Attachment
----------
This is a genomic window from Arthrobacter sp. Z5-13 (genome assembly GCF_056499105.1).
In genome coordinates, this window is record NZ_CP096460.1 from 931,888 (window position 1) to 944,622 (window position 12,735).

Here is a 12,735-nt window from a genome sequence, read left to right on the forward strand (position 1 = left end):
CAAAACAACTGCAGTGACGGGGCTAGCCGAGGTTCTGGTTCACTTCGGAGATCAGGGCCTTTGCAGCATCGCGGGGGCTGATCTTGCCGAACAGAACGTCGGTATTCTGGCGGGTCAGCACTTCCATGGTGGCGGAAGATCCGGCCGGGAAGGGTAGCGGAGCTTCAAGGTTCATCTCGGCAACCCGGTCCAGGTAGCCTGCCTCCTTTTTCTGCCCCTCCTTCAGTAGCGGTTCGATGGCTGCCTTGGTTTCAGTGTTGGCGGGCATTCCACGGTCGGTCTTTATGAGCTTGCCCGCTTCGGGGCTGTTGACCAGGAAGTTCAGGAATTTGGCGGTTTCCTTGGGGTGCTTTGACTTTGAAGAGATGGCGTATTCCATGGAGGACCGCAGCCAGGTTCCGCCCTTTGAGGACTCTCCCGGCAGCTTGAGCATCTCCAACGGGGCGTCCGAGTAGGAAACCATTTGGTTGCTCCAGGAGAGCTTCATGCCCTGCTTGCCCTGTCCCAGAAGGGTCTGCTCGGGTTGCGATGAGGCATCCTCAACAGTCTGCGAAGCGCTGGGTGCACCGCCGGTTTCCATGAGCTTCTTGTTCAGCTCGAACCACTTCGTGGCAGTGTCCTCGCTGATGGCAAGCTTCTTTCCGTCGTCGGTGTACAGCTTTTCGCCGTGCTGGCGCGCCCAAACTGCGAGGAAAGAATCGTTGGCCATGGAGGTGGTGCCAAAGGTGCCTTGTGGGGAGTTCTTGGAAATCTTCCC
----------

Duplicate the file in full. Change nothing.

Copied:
This is a genomic window from Arthrobacter sp. Z5-13 (genome assembly GCF_056499105.1).
In genome coordinates, this window is record NZ_CP096460.1 from 931,888 (window position 1) to 944,622 (window position 12,735).

Here is a 12,735-nt window from a genome sequence, read left to right on the forward strand (position 1 = left end):
CAAAACAACTGCAGTGACGGGGCTAGCCGAGGTTCTGGTTCACTTCGGAGATCAGGGCCTTTGCAGCATCGCGGGGGCTGATCTTGCCGAACAGAACGTCGGTATTCTGGCGGGTCAGCACTTCCATGGTGGCGGAAGATCCGGCCGGGAAGGGTAGCGGAGCTTCAAGGTTCATCTCGGCAACCCGGTCCAGGTAGCCTGCCTCCTTTTTCTGCCCCTCCTTCAGTAGCGGTTCGATGGCTGCCTTGGTTTCAGTGTTGGCGGGCATTCCACGGTCGGTCTTTATGAGCTTGCCCGCTTCGGGGCTGTTGACCAGGAAGTTCAGGAATTTGGCGGTTTCCTTGGGGTGCTTTGACTTTGAAGAGATGGCGTATTCCATGGAGGACCGCAGCCAGGTTCCGCCCTTTGAGGACTCTCCCGGCAGCTTGAGCATCTCCAACGGGGCGTCCGAGTAGGAAACCATTTGGTTGCTCCAGGAGAGCTTCATGCCCTGCTTGCCCTGTCCCAGAAGGGTCTGCTCGGGTTGCGATGAGGCATCCTCAACAGTCTGCGAAGCGCTGGGTGCACCGCCGGTTTCCATGAGCTTCTTGTTCAGCTCGAACCACTTCGTGGCAGTGTCCTCGCTGATGGCAAGCTTCTTTCCGTCGTCGGTGTACAGCTTTTCGCCGTGCTGGCGCGCCCAAACTGCGAGGAAAGAATCGTTGGCCATGGAGGTGGTGCCAAAGGTGCCTTGTGGGGAGTTCTTGGAAATCTTCCC